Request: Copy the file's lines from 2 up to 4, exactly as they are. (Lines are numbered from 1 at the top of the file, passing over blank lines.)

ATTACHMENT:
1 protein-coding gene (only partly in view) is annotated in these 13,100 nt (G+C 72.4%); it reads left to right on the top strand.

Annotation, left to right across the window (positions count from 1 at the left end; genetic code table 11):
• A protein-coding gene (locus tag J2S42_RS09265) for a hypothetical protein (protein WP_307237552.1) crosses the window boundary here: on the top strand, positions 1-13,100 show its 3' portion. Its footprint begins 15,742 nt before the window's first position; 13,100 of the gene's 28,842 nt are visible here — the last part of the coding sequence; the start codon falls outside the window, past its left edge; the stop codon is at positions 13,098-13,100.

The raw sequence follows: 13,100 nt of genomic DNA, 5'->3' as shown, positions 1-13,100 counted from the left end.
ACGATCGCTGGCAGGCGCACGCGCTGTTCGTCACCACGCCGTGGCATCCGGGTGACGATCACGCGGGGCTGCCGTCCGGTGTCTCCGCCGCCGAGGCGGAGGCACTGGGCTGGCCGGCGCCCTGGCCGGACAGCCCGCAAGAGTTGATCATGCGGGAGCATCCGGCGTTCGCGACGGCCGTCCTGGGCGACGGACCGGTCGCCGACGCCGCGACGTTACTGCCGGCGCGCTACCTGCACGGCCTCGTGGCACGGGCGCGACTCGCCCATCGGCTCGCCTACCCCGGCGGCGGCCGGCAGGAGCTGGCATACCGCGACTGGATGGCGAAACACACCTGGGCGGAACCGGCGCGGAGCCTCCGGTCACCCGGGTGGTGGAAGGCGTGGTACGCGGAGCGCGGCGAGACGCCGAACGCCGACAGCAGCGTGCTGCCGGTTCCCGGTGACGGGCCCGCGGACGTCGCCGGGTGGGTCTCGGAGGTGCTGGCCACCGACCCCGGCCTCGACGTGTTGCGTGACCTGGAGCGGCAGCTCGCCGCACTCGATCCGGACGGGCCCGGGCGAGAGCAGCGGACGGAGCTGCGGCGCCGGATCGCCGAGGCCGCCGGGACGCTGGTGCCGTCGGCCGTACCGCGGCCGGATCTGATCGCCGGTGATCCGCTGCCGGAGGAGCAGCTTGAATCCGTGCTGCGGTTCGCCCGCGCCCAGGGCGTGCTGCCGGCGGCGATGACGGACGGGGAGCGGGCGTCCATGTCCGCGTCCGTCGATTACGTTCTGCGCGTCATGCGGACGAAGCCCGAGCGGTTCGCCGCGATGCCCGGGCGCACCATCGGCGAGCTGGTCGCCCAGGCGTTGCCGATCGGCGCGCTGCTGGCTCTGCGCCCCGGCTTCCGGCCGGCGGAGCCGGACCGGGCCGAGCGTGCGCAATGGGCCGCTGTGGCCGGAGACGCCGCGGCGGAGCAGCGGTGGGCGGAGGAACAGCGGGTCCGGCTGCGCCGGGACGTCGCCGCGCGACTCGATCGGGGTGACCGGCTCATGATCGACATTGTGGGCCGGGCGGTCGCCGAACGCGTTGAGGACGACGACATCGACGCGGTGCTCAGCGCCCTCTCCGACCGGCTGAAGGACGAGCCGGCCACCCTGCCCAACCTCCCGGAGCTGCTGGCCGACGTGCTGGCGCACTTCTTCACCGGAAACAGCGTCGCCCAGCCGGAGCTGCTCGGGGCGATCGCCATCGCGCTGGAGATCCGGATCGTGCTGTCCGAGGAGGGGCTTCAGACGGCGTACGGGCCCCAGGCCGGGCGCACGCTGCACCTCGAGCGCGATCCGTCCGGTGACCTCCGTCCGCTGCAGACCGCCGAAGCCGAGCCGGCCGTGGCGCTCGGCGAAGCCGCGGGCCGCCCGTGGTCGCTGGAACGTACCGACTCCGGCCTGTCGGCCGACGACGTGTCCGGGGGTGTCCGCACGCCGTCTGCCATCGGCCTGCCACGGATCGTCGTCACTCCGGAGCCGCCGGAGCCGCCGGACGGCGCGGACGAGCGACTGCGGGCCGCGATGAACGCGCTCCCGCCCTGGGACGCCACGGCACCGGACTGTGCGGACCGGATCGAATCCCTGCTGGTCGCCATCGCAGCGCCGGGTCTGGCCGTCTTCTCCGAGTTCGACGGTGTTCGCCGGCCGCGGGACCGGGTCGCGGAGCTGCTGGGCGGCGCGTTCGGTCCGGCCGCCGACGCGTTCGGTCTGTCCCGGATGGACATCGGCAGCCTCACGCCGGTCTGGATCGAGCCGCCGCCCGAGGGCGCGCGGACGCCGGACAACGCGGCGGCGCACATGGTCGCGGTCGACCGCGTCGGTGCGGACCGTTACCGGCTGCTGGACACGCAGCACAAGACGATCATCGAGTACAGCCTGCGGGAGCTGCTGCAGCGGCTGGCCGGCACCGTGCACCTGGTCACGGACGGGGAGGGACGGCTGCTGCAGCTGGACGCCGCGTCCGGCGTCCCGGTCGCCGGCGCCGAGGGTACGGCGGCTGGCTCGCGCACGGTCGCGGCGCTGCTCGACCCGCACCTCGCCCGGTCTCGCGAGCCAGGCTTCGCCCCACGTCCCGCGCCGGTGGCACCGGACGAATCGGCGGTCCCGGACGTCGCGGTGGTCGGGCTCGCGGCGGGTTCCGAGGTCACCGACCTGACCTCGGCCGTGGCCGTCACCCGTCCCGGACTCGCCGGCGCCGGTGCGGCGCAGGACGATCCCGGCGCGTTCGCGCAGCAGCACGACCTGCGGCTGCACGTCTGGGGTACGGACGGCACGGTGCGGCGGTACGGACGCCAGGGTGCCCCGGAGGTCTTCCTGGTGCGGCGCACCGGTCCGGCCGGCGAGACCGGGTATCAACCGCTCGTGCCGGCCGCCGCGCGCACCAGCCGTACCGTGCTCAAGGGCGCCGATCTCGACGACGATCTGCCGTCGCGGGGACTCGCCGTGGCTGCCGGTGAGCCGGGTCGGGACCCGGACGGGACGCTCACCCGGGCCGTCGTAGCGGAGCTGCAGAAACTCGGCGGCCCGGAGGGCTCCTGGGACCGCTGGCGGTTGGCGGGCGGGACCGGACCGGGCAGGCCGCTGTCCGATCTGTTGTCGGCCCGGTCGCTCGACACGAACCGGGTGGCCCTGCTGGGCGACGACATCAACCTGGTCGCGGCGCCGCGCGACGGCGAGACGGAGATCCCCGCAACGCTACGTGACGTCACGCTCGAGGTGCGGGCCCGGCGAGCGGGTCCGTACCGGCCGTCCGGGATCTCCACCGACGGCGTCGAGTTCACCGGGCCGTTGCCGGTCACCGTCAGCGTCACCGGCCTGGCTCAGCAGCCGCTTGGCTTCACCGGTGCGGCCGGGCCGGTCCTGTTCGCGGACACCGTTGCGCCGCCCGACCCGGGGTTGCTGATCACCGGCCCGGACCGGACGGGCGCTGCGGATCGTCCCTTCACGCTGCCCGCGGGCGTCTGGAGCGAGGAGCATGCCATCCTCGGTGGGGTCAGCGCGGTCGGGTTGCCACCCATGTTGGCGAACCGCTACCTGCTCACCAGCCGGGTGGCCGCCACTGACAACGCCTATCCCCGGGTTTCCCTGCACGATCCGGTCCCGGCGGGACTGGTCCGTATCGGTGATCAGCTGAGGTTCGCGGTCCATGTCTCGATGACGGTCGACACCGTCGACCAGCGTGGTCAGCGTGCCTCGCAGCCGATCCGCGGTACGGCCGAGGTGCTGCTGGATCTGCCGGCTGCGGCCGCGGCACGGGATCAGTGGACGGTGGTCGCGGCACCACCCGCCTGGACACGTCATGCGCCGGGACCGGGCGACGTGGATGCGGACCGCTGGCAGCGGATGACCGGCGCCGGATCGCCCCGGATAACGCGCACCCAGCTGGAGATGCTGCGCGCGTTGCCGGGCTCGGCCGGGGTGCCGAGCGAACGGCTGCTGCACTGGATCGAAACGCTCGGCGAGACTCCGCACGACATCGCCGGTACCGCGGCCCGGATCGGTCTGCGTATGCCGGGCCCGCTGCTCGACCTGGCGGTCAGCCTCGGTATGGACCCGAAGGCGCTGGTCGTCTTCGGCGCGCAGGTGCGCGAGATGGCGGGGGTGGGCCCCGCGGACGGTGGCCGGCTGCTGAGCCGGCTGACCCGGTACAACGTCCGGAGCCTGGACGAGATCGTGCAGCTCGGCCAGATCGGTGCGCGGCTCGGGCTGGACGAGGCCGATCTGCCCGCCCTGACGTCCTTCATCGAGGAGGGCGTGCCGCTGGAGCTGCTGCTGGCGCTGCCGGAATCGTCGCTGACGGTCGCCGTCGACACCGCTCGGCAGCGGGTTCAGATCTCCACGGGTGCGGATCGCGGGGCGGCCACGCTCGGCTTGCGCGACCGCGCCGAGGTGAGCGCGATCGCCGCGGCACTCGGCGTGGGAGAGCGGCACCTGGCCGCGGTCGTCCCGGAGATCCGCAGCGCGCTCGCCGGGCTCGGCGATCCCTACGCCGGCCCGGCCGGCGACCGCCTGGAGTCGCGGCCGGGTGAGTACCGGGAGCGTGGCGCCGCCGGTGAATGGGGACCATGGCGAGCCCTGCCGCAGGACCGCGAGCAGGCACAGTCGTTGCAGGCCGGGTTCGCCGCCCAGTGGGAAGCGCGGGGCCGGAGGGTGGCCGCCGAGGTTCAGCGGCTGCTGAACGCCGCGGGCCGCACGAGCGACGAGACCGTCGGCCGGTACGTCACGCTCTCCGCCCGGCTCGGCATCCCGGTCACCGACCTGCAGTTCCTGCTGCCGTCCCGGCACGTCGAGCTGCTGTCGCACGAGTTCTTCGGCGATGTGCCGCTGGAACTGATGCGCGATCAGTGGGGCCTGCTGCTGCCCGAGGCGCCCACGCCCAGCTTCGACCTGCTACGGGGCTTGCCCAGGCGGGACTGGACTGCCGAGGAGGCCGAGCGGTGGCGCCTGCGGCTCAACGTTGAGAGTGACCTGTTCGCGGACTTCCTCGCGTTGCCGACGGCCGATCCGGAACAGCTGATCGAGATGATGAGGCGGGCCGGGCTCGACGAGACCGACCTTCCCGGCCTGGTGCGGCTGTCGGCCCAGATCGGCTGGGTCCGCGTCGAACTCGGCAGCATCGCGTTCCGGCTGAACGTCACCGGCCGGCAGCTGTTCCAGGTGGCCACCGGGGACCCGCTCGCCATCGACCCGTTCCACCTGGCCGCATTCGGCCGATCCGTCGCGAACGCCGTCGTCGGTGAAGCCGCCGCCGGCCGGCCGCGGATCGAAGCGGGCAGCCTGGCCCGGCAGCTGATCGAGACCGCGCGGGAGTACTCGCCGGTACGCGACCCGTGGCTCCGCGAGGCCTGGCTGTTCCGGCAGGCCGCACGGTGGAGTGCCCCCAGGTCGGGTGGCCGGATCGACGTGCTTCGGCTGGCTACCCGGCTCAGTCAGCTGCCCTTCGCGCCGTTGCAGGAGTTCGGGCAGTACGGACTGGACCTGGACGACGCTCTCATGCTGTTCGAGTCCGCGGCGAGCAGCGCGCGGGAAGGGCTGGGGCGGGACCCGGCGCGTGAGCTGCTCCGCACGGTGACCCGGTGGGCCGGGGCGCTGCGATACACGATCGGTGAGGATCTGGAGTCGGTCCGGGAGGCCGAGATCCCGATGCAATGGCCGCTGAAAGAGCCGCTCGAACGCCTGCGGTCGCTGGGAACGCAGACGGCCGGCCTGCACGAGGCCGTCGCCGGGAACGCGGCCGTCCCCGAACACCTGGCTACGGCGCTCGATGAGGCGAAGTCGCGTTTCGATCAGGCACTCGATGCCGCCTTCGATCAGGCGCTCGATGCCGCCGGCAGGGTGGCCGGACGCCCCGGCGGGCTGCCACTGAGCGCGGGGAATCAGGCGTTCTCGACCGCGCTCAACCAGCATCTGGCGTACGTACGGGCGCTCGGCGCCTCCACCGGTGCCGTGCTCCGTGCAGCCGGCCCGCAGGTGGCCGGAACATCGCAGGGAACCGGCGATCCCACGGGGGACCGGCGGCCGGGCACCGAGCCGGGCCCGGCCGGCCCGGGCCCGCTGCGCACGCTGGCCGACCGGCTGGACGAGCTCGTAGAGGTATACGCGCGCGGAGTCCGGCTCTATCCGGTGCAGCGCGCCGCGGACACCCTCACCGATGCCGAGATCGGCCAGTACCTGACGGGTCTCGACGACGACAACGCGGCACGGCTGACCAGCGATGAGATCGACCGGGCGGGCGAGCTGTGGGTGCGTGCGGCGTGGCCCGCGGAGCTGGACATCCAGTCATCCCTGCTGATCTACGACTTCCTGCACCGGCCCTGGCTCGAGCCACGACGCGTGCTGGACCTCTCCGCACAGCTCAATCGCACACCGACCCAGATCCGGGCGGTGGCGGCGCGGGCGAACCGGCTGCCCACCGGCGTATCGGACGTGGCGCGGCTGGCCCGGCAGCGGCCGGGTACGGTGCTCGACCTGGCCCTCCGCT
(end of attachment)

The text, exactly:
Annotation, left to right across the window (positions count from 1 at the left end; genetic code table 11):
• A protein-coding gene (locus tag J2S42_RS09265) for a hypothetical protein (protein WP_307237552.1) crosses the window boundary here: on the top strand, positions 1-13,100 show its 3' portion. Its footprint begins 15,742 nt before the window's first position; 13,100 of the gene's 28,842 nt are visible here — the last part of the coding sequence; the start codon falls outside the window, past its left edge; the stop codon is at positions 13,098-13,100.

The raw sequence follows: 13,100 nt of genomic DNA, 5'->3' as shown, positions 1-13,100 counted from the left end.